An analysis of U.S. and World wheat supply-demand factors and 2016-2017 price prospects following the USDA’s July 12th Crop Production and World Agricultural Supply Demand Estimates (WASDE) reports, and the market actions that have followed those reports are available on the KSU AgManager website (http://www.agmanager.info/default.asp).
Following is a summary – with the full analysis-article for Wheat to be found at this web location: http://www.agmanager.info/grain-marketing/grain-market-outlook-newsletter
Wheat Market Response to the July 12th USDA Reports
Since the USDA’s July 12th World Agricultural Supply and Demand Estimates (WASDE) report, CME SEPT 2017 Kansas HRW Wheat futures have traded lower. SEPT Kansas HRW wheat futures opened at $5.52 ¾ on 7/12/2017 – the day of the report – but closed lower to $5.38 ¾ that day. Since then, SEPT 2017 HRW wheat futures have moved lower to a close of $5.02 ¾ on Tuesday, July 18th.
That same day Kansas cash wheat price terminal quotes in central and eastern Kansas ranged from $3.98 ¾ to $4.47 ¾ per bushel – with basis ranging from $1.04 under to $0.55 under SEPT 2017 futures. In western Kansas, representative wheat elevator bids ranged from $4.05 to $4.34 per bushel – with basis ranging from $0.98 under to $0.69 under SEPT 2017 futures. Although cash prices have improved considerably from fall 2016 when many wheat bids had fallen to marketing loan rates or lower, basis levels are still “wide and weak” compared to historic Kansas wheat basis historic patterns.
Key World Wheat Supply-Demand Findings in the July WASDE Report
For the “new crop” 2017/18 marketing year (MY) beginning on June 1, 2017 the USDA projected the following. First, that World wheat total supplies would be 995.9 million metric tons (mmt) with total use of 735.3 mmt – both marginally lower than the record high levels of “old crop” MY 2016/17.
Second, that World wheat exports will also trend marginally lower to 178.4 mmt in the “new crop” 2017/18 marketing year – down from a record high of 181.6 mmt last year, but up from 172.9 mmt two years ago.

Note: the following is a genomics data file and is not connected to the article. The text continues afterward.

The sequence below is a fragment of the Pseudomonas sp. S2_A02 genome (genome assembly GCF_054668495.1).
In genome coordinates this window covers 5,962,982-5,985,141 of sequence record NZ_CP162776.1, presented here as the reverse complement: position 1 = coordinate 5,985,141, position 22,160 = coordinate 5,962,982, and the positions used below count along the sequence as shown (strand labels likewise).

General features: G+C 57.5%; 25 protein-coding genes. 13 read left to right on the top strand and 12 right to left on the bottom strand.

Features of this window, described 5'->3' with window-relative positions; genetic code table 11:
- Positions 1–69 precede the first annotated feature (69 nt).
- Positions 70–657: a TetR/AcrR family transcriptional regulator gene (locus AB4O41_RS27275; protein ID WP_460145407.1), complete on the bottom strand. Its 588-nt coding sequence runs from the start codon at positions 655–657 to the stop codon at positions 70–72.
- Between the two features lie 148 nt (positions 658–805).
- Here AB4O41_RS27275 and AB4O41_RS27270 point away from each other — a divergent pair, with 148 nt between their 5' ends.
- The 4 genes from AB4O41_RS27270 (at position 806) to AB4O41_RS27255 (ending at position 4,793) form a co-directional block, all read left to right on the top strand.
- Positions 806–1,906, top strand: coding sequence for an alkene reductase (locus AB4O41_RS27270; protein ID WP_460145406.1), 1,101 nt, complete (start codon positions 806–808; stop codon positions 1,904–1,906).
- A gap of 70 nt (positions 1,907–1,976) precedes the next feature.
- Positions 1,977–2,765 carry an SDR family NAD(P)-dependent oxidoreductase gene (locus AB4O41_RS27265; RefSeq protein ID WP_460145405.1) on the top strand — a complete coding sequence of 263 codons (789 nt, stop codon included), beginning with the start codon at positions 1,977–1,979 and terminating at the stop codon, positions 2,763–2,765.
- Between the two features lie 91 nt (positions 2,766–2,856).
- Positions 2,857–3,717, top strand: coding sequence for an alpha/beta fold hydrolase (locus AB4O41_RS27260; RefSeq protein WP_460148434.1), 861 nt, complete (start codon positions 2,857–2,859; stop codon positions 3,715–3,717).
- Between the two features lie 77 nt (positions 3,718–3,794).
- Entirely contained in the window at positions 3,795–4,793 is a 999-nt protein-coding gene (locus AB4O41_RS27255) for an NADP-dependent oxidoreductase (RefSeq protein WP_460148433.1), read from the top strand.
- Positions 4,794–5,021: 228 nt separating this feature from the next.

Third, that World wheat ending stocks would be a record high 260.6 mmt in “new crop” MY 2017/18 – up from the previous record of 258.05 mmt last year, and from a previous record high of 242.8 mmt two years ago.
Fourth, that World wheat percent ending stocks-to-use (S/U) would be 35.4% – up from 34.9% last year, and from 34.1% two years ago – rising to the highest level of World wheat supply-demand balances since 36.2% in MY 1999/00 and 36.5% in MY 1998/99.
Perspectives on Current World Wheat Stock Levels
For a perspective on how historically large World total wheat stocks and World wheat percent stocks-to-use now are, consider that in MY 2007/08 the 34-year low in World wheat ending stocks of 128.2 mmt and at least a 57-year low in percent ending stocks-to-use of 20.9% stocks/use both occurred. The 2007/08 marketing year was the last significant World wheat “short crop” marketing year to have occurred. The “tight supply-demand” situation in MY 2007/08 compares to the most recent USDA projections of 260.6 mmt ending stocks and 35.4% ending stocks-to-use projected for “new crop” MY 2017/18. The present “large crop-over supply” situation in World and U.S. wheat markets continues to have a prevailing limiting influence on U.S. and World wheat prices – even with recent drought-fueled moves higher in the market.
Wheat Protein Supply Concerns & the “World Less China” Market Situation
The broader “large crop-over supply-low price” situation in the World wheat market may be “obscuring” at least a couple of other important market issues.
First, while the quantity of wheat available in the World is plentiful, the available supply of high protein milling wheat is typically less so. This factor helps exports of U.S. Hard Red Spring (HRS) wheat (higher protein – good quality) relative to World wheat export competitors. The drought conditions now occurring in the U.S. and Canadian hard red spring wheat producing regions has raised the demand and price premiums offered for high protein wheat supplies – whether they are from hard red winter wheat supplies or elsewhere.